Reliability of GaN devices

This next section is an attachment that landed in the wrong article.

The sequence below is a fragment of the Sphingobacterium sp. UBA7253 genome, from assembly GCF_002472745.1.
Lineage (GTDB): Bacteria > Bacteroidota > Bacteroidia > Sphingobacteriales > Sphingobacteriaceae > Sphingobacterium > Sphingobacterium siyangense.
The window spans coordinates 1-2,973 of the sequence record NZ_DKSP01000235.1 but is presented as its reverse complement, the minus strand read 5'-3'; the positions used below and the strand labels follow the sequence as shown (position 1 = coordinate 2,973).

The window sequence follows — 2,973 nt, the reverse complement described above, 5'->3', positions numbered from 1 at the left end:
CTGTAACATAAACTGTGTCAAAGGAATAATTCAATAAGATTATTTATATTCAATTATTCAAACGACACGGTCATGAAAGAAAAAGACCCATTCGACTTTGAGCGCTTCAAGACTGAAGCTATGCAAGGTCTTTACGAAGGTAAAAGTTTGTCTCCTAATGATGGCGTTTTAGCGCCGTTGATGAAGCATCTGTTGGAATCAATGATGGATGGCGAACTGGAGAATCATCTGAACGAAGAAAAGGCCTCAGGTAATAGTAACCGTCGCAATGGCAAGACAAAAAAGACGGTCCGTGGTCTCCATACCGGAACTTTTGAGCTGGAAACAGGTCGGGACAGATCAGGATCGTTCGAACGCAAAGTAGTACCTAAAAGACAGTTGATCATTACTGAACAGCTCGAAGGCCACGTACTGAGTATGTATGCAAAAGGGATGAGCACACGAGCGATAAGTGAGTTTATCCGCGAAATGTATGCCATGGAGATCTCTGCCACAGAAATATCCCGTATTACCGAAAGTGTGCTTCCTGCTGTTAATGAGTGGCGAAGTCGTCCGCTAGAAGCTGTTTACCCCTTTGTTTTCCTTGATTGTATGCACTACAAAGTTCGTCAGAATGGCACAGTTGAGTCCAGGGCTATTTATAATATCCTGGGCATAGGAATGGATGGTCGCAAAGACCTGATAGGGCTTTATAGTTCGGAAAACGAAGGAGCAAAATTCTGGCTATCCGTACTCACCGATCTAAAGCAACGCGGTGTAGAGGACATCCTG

[Because it lacks] the decades of use in power supply/converter designs [that silicon can claim], GaN requires significant testing to determine the reliability of the devices in mission-critical applications like renewable energy. A significant amount of investment is being made by the industry to better evaluate the capability of GaN power devices to meet the needs of multiple power applications. Within the last few years, JEDEC created the JC-70 working group to develop appropriate standards for WBG power semiconductors, in particular GaN and SiC. The areas of focus for the subgroups within JC-70 are reliability, datasheets, and test methods/characterization. EETE: How does T&M for wide-bandgap semiconductors compare with the process for silicon? Can you provide an example? Mike Hawes: One key difference between Si and WBG devices, especially GaN, is switching speed. A GaN device typically switches 10 to 100 times faster than a comparable silicon transistor. The switching frequency of a GaN device operating in a power conversion circuit is, itself, not fast enough to create issues, but higher-frequency components in the switching waveform can create electromagnetic interference [EMI]. EMI is, of course, an issue for silicon transistors [as well], but it is more difficult to mitigate in GaN devices. The reason is that faster devices produce faster voltage changes, which can potentially cause the false turn-on of field-effect transistors. If this were to occur, then the resulting surge current creates tremendous heat that could cause catastrophic circuit failure. Device-modeling software can help prevent these sorts of issues in switching circuits, if it can accurately predict their behavior. However, accurately measuring the switching behavior of GaN devices is not an easy task. EETE: What are the requests of your clients in the GaN Market, in particular for the energy sector? Hawes: Based on the issues discussed in item #2, many customers want an off-the-shelf, standardized, and supported solution to accurately characterize the switching behavior of GaN devices. This is typically accomplished using what is known as the double-pulsed test method. In 2019, Keysight introduced a commercially available double-pulse test (DPT) solution (PD1500A) for silicon and SiC devices, that has been installed at several customer locations worldwide. Keysight enabled the PD1500A to accept a customized GaN DUT board, to allow DPT for GaN HEMT and GaN GIT devices. GaN cascode devices should be supported shortly. Although a customized GaN DUT board is required, the PD1500A is now capable of being configured to test discrete Si MOSFETs, IGBTs, SiC MOSFETs and GaN MOSFETs EETE: GaN is designed to provide solutions for some of the major societal challenges in the fields of digitalization, energy efficiency, and mobility of the future. What are the technologies that can offer innovation for leadership in the T&M market? Wadsworth: Characterization of GaN devices is critical for designers in the markets you’ve mentioned. The industry is struggling to measure the dynamic characteristics of GaN devices with such high voltage and current requirements, combined with the high switching speed (bandwidth) requirements. Parasitics in the characterization equipment and setup often mask the real dynamic performance of the GaN devices being tested [requiring]  new, low-inductance approaches to the DPT fixture design, as well as current measurement and even connection of the device to the fixture. Models need to be improved to consider the high-frequency characteristics of the GaN devices coupled with simulators that accurately consider a distributed circuit analysis, which is capable of simulating high-frequency effects. Because of the temperatures of power converters used in alternative energy and e-mobility, modeling/simulation needs to correctly represent the thermal effects of the design. It is an exciting time for power conversion designers. However, as is typical with new technology changes, additional modeling, characterizing and reliability testing are required to enable the GaN power semiconductor to achieve its high expectations in these markets.